The 'precarious grasp of English' is quite deliberate and quite funny.

'Nur die Harten kommen in den Garten'

'Niemand kann mir das Wasser reichen'

'Butter bei die Fische'

'Hör auf mit der Rumeierei'

Which means that they expect their (German) customers' grasp of English to be so good that they actually understand the joke and find the "bad English" funny. That's the opposite of "precarious grasp".

Here are back translations into German with English explanations:

'Nur die Harten kommen in den Garten'

This is pushing someone to do better; Only the strong go further/ no pain, no gain

'Niemand kann mir das Wasser reichen'

Cannot be equalled; can't hold a candle to me.

'Butter bei die Fische'

This is a silly north German phrase which has no English translation (even the German is wrong). Roughly it means; get to the point, speak clearly.

'Hör auf mit der Rumeierei'

This also isn't particularly common, but can be used to say 'Stop messing about, make a decision'

And here are the German originals rendered more directly into English:

'Nur die Harten kommen in den Garten'

Only the strong will have success

'Niemand kann mir das Wasser reichen'

No one can reach me.

'Butter bei die Fische'

Come on, start allready. Get going.

'Hör auf mit der Rumeierei'

Get it straight.

Another set of English translations:

'Nur die Harten kommen in den Garten'

Only the strong survive.

'Niemand kann mir das Wasser reichen'

No one can beat me (at this particular thing)

'Butter bei die Fische'

Do it right away. (Heard it was used as a way to say: either you pay it right away or I'm not selling you this)

'Hör auf mit der Rumeierei'

Quit fucking around

Some of the reddit commenters point out that "bei" in the third saying is ungrammatical and should be "zum", while others tell us "bei" sounds better as it "rolls off the tongue", and anyway that's just the way they say it in North German dialect.

[h.t. Tim Leonard]

09 Aug 15:28

Rules for Bugs

by Kelly Conaboy
28 Jul 18:01

Eliza: You were jealous of me? But you're the most beautiful, smartest, perfect girl in the world.

Eliza: You were jealous of me? But you're the most beautiful, smartest, perfect girl in the world.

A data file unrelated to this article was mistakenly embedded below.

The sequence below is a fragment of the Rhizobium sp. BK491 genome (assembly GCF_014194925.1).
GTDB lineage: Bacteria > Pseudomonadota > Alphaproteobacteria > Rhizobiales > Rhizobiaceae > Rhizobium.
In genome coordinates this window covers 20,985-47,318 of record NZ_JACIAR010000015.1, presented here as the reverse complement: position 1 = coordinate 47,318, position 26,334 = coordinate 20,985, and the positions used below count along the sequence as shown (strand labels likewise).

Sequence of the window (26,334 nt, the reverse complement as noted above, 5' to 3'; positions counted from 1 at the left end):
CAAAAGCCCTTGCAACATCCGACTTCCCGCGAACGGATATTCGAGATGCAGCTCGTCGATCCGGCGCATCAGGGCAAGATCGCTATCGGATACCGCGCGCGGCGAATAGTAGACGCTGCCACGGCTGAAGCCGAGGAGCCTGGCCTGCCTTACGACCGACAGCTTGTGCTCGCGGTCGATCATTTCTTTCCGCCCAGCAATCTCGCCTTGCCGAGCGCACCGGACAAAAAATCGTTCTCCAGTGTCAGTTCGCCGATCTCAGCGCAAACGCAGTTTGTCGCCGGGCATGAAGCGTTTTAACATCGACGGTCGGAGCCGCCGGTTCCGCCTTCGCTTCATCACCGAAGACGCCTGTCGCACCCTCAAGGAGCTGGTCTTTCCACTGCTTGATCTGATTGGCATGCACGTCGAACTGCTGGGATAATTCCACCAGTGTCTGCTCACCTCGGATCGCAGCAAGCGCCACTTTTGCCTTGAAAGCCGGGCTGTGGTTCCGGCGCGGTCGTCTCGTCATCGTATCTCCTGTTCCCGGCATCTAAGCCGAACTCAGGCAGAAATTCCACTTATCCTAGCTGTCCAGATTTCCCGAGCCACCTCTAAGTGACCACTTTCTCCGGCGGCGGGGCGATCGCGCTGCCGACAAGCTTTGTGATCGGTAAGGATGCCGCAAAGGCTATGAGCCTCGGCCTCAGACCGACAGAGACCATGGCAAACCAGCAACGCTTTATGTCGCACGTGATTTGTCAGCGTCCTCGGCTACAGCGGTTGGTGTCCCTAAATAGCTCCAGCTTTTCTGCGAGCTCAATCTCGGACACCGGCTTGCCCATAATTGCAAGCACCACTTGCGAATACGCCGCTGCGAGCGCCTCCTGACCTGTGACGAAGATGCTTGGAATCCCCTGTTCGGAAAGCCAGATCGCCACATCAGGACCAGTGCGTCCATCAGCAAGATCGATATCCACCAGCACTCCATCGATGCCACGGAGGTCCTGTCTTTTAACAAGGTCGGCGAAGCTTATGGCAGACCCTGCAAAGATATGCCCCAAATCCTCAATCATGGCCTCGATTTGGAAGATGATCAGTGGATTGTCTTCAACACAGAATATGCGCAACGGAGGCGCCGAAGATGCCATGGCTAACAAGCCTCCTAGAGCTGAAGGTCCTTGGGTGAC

Angelica: Well you're right about all those things. But for some reason when I meet boys they act as if I'm going to do something horrible to them.
23 Jul 16:17

The Egalitarian Appreciation of Strine in Microcosm

by Victor Mair

[This is a guest post by Matthew Robertson]

The 'Today' Interview With Oporto Robbery Heroes

In the United States, regional accents often carry with them negative stereotypes about class, status, intelligence, and more, making Southern versus Northern accents markers of division.

In Australia, it's largely the opposite. Regional vernacular and a broad accent (known as "Strine") is instead a unifier. Australia is, of course, much more culturally homogeneous than the United States — but the cross-class appreciation of the country's own manner of speech is another instance of a deeply entrenched ethos of egalitarianism. The comity and innocent enjoyment of all Australians with their own uneducated, unsophisticated working classes is clear in films like The Castle, or shows like Kath & Kim, among many others.

And it's also presented in microcosm in this video, an interview on the Australian morning program "Today," uploaded early this year.

In it, the well-loved impish breakfast show host, Karl Stefanovic, interviews two Australians, Cane and James, who recently foiled a robbery at an Oporto (Australia's premier Portuguese-style chicken burger fast food restaurant) in Queensland.

When asked what happened, James says in one breath:

“We’d been down at Options Tavern at a stubbies and singlets party, and got dropped off by a mate up the road, and started to walk down the servo to get some noodles and went to jump over a sign on the way, and slipped over and busted my plugga.”

Strine guide:
stubbies – very short, tight cotton shorts, beloved of bricklayers, builders, and other Aussie men
servo – gas station
plugga – thongs or flip-flops (so named because the top component "plugs in" to the foam sole; the term is used primarily in Queensland.)

He's asked to continue the tale:

“I was pretty concerned about me blowout I had, and looked up and saw a white Commodore pull up, two blokes with shirts around their faces, and yeah…sort of thought something was a bit suss. So, better go check it out."

Strine guide:
blowout – typically used for the sudden loss of pressure in a car tire or similar
bloke – male
suss – suspicious

James is asked to continue:

"Umm, grabbed the key out the ignition while they were inside the Oportos, yeah, then, yeah, I dunno, it sorta just unfolded from there. There was no plan; it was just go with it and see what happened."

The robbers hightailed it once they realized their getaway vehicle was forfeit. There's a highly amusing joke about the gym and Jim Beam, Facebook antics, and the busting of a plugga.

On the latter point, James mentions that new pluggas are kindly being provided by his fishing team, "The Mootdangas."

Stefanovic, unable to resist the opportunity for transgressive humor, makes a show of crooking his ear and asks: "What was the name of that team?" Tracy Grimshaw can see what's coming, and grimaces.

"The team moot, Team Mootdanga," James says.

Strine guide:
moot – vagina, pronounced like foot with an 'm'
danga – a small piece of dried excrement stuck to the anal hair of a sheep.
Pronounced 'dang-ah.' Shearer's slang. Also spelled 'danger.'

Everyone on the program bursts out laughing at this obviously risque, not to say disgusting image.

"It doesn't get any better!" Stefanovic declares. "Righto folks, that's our show for the year!"

Amidst all the giggling, James is asked where he works. "Mate, I work at Hinterland Mowers down at Narang."

James' final words on his stopping the robbery are: "Just had to be done. Sort out the right from the wrong." His friend Cane echoes him: "Bloody oath."

[Thanks to Geoff Wade]

19 Jul 10:43


by Mo


Source: Facebook. No citation because irony.